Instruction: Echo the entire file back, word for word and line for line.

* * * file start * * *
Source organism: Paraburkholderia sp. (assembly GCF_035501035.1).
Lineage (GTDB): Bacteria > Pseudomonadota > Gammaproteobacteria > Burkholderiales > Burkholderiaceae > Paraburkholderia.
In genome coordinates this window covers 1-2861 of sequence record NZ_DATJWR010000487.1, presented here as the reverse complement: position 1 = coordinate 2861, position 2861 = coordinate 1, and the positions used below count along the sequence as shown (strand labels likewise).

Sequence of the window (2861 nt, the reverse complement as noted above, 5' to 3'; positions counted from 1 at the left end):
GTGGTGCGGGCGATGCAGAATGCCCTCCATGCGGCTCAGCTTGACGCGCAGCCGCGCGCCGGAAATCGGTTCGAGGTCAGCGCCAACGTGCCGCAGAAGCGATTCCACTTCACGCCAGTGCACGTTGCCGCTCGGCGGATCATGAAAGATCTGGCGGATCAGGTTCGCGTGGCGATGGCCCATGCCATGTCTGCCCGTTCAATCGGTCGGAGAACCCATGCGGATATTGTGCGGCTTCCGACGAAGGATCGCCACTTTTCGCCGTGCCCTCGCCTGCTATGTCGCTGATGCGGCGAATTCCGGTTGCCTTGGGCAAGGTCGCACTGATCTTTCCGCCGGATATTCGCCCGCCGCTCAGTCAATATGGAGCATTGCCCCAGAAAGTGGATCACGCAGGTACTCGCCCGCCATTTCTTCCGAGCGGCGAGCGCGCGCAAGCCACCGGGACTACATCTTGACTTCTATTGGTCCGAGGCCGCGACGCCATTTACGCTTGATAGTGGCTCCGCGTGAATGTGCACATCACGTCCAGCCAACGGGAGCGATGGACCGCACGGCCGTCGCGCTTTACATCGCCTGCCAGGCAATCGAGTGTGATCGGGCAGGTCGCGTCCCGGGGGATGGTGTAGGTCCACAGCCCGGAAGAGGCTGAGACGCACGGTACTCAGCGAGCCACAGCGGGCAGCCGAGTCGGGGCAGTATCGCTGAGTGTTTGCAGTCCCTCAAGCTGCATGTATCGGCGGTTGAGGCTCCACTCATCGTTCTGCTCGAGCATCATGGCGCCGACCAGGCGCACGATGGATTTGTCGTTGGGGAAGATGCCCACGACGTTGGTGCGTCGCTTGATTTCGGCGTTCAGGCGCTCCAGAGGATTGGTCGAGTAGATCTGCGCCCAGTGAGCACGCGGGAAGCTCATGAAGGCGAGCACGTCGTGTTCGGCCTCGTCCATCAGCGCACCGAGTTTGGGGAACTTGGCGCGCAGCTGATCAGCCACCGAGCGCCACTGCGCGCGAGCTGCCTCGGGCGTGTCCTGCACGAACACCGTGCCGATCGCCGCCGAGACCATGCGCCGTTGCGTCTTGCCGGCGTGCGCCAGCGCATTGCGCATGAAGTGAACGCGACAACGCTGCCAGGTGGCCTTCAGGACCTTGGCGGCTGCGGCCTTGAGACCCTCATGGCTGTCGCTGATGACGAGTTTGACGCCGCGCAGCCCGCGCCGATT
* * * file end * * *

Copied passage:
Source organism: Paraburkholderia sp. (assembly GCF_035501035.1).
Lineage (GTDB): Bacteria > Pseudomonadota > Gammaproteobacteria > Burkholderiales > Burkholderiaceae > Paraburkholderia.
In genome coordinates this window covers 1-2861 of sequence record NZ_DATJWR010000487.1, presented here as the reverse complement: position 1 = coordinate 2861, position 2861 = coordinate 1, and the positions used below count along the sequence as shown (strand labels likewise).

Sequence of the window (2861 nt, the reverse complement as noted above, 5' to 3'; positions counted from 1 at the left end):
GTGGTGCGGGCGATGCAGAATGCCCTCCATGCGGCTCAGCTTGACGCGCAGCCGCGCGCCGGAAATCGGTTCGAGGTCAGCGCCAACGTGCCGCAGAAGCGATTCCACTTCACGCCAGTGCACGTTGCCGCTCGGCGGATCATGAAAGATCTGGCGGATCAGGTTCGCGTGGCGATGGCCCATGCCATGTCTGCCCGTTCAATCGGTCGGAGAACCCATGCGGATATTGTGCGGCTTCCGACGAAGGATCGCCACTTTTCGCCGTGCCCTCGCCTGCTATGTCGCTGATGCGGCGAATTCCGGTTGCCTTGGGCAAGGTCGCACTGATCTTTCCGCCGGATATTCGCCCGCCGCTCAGTCAATATGGAGCATTGCCCCAGAAAGTGGATCACGCAGGTACTCGCCCGCCATTTCTTCCGAGCGGCGAGCGCGCGCAAGCCACCGGGACTACATCTTGACTTCTATTGGTCCGAGGCCGCGACGCCATTTACGCTTGATAGTGGCTCCGCGTGAATGTGCACATCACGTCCAGCCAACGGGAGCGATGGACCGCACGGCCGTCGCGCTTTACATCGCCTGCCAGGCAATCGAGTGTGATCGGGCAGGTCGCGTCCCGGGGGATGGTGTAGGTCCACAGCCCGGAAGAGGCTGAGACGCACGGTACTCAGCGAGCCACAGCGGGCAGCCGAGTCGGGGCAGTATCGCTGAGTGTTTGCAGTCCCTCAAGCTGCATGTATCGGCGGTTGAGGCTCCACTCATCGTTCTGCTCGAGCATCATGGCGCCGACCAGGCGCACGATGGATTTGTCGTTGGGGAAGATGCCCACGACGTTGGTGCGTCGCTTGATTTCGGCGTTCAGGCGCTCCAGAGGATTGGTCGAGTAGATCTGCGCCCAGTGAGCACGCGGGAAGCTCATGAAGGCGAGCACGTCGTGTTCGGCCTCGTCCATCAGCGCACCGAGTTTGGGGAACTTGGCGCGCAGCTGATCAGCCACCGAGCGCCACTGCGCGCGAGCTGCCTCGGGCGTGTCCTGCACGAACACCGTGCCGATCGCCGCCGAGACCATGCGCCGTTGCGTCTTGCCGGCGTGCGCCAGCGCATTGCGCATGAAGTGAACGCGACAACGCTGCCAGGTGGCCTTCAGGACCTTGGCGGCTGCGGCCTTGAGACCCTCATGGCTGTCGCTGATGACGAGTTTGACGCCGCGCAGCCCGCGCCGATT